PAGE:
Tractions, stress state at a point and stress fields

Lecture index: Forces and pressure. / Tractions. / Stress state at a point. / Types and components of a stress state. / Stress fields.

Readings:


Key terms and concepts for this week:


Discussion question for end of week: Having discussed the complexity of stress fields. Now return to considering a stress state at a point, somewhere down in the crust of the earth. What geologic processes will naturally cause that stress state and hence the stress field for a rock body to evolve with time?

Forces and pressure

Force:

Pressure within a geologic context:


Tractions (stress state components)

Definition: Given a point within a body and a plane that passes through that point, the stress traction on that plane at that point is the force/area required to keep that body in place, if the material on one side of the plane were instantly removed.

One way to possibly understand a traction is to consider the simple 2-D elastic sheet depicted below that is under external forces exerted by attached springs. The springs could be pulling to different amounts in the different conditions. If you cut a small slit through a point and a line marker then the slit will open up.The marker at an angle to the slit could also show offset depending on the orientation of the slit. The slit is equivalent to the plane. The force that you would have to apply to close the slit and restore the marker would be the traction that existed within the sheet prior to making the cut.

Some traction traits:



Stress state at a point.

For a point repeat the above process of defining a traction for all the infinite number of planes that pass through that point. This array of forces and planes is the stress state at a point.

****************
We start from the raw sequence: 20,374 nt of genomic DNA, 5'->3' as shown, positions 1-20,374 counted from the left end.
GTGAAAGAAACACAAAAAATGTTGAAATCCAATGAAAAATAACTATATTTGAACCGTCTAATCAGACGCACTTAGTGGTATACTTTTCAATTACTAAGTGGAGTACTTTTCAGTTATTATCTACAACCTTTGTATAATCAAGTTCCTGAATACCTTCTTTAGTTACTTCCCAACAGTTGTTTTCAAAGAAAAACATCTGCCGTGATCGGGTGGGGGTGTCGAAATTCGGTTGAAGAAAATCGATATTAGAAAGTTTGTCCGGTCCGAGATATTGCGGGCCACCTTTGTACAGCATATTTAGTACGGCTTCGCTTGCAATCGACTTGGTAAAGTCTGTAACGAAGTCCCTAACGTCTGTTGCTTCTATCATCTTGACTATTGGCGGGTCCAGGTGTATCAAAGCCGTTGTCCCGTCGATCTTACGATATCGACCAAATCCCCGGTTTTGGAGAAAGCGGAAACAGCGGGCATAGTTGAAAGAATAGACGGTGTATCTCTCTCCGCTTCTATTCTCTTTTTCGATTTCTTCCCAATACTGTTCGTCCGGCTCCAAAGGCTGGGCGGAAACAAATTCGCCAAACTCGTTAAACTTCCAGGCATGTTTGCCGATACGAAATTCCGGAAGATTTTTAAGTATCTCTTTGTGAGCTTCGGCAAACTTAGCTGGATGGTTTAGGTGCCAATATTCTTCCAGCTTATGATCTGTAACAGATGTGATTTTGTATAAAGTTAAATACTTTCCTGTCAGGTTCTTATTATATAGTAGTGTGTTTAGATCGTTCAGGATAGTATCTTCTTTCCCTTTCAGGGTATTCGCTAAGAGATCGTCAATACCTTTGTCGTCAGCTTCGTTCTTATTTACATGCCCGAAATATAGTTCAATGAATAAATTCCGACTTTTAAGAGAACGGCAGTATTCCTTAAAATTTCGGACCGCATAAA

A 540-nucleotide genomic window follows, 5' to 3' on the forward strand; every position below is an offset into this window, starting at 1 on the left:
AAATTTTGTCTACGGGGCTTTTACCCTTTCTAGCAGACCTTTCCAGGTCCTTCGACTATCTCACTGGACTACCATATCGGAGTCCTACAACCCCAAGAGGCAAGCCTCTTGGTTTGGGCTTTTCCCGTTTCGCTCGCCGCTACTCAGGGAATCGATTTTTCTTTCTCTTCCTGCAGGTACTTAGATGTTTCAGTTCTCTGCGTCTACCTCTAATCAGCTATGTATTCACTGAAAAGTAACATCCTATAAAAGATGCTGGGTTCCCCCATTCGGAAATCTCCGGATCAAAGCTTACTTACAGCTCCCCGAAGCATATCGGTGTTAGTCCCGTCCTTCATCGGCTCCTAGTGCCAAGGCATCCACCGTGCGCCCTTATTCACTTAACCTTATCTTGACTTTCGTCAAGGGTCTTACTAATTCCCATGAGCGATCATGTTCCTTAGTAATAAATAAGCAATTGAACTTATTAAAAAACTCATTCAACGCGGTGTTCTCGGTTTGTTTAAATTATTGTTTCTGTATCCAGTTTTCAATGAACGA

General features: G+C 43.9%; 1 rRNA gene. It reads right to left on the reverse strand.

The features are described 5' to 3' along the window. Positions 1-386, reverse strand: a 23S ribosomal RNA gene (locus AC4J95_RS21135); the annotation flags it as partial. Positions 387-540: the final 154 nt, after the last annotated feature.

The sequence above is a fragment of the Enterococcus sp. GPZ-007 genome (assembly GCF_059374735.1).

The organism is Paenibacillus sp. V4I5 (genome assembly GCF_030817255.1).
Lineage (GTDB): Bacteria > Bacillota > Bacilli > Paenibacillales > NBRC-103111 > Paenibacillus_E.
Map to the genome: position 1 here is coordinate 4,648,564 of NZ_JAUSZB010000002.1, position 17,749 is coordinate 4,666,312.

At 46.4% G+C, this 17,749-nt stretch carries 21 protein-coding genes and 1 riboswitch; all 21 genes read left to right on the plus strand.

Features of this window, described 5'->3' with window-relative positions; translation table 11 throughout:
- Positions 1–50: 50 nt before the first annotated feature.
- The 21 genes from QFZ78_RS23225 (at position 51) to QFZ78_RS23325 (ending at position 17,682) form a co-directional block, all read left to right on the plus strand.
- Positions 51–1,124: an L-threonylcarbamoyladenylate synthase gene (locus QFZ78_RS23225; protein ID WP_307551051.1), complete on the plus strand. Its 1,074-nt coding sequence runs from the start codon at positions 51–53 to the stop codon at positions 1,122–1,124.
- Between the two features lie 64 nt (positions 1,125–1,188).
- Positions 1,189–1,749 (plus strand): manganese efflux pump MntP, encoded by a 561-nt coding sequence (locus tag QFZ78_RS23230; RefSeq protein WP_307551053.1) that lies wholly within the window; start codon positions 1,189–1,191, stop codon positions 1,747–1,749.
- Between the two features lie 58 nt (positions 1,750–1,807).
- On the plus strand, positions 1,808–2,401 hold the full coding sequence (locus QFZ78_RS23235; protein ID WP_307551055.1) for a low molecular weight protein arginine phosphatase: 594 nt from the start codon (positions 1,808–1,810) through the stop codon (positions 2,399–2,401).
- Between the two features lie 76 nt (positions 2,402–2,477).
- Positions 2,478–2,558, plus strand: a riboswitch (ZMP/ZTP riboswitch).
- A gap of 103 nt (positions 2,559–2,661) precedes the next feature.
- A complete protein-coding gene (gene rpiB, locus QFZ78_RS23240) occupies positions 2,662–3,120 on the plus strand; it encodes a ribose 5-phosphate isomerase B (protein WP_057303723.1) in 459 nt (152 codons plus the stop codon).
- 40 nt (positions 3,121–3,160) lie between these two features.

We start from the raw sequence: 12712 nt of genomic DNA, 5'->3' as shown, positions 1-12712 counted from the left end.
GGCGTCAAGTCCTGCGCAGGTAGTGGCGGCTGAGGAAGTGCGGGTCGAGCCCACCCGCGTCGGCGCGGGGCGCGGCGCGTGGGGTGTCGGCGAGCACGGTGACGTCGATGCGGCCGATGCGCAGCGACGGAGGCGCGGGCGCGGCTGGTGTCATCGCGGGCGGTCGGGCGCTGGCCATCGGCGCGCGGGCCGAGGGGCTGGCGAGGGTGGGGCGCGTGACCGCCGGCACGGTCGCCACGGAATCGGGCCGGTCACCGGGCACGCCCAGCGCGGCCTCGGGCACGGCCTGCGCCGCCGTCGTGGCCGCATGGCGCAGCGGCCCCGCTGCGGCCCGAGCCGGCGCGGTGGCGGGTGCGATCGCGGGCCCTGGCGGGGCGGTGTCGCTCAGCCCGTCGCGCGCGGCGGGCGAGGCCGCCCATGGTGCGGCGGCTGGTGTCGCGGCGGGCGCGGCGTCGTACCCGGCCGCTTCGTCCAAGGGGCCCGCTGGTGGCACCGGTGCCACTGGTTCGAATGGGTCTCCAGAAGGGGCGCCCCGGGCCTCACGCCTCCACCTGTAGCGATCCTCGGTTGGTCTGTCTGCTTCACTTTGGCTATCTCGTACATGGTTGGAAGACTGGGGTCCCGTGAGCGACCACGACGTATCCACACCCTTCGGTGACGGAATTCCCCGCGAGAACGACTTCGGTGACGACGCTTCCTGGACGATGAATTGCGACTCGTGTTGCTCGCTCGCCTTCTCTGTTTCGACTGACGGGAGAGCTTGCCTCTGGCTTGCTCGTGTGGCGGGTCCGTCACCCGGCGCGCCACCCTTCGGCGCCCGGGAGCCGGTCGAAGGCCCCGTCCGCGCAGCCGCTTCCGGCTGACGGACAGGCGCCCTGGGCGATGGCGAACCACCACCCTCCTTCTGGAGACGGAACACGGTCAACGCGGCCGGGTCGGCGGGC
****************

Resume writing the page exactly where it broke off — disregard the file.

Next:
Cauchy's theorem for the stress state at a point:

There are three ways to describe the stress state at a point we will explore: stress ellipsoids, tensors and Mohr diagrams. The later we will deal with in a subsequent lecture.

Stress ellipsoid: As depicted below, the three principal stresses are the ellipsoid axes, and they each operate on a perpendicular principal plane. The vertical traction in this example is working on the pink horizontal plane.

Graphical method for finding stress traction on a plane given sigma 1,2,3 and using stress ellipse (Powerpoint demonstration).

Tensor description of stress at a point:


Types and components of a stress state

Types of stress states:

Deviatoric (and differential stress) vs. nondeviatoric component(s) of stress state:



Stress fields

Situations stress fields are expected in:

Examples:

Stress component changes modeled due to Hector earthquake slip. Source: Preliminary Report on the 10/16/1999 M7.1 Hector Mine, California Earthquake
Scientists from the U.S. Geological Survey, Southern California Earthquake Center, and California Division of Mines and Geology http://pasadena.wr.usgs.gov/hector/hector_srl.html

Graph showing how the maximum shear stress component grows with depth near the San Andreas. This will make even more sense when we explore Mohr diagrams. Source: USGS Arthur H. Lachenbruch and A. McGarr http://education.usgs.gov/california/pp1515/chapter10.html

Stresses associated with San Andreas fault. Source: USGS, Hauksson, E. http://erp-web.er.usgs.gov/reports/annsum/vol40/sc/g3028.htm

World stress map.

How are stress fields mapped?

Some references for further information:


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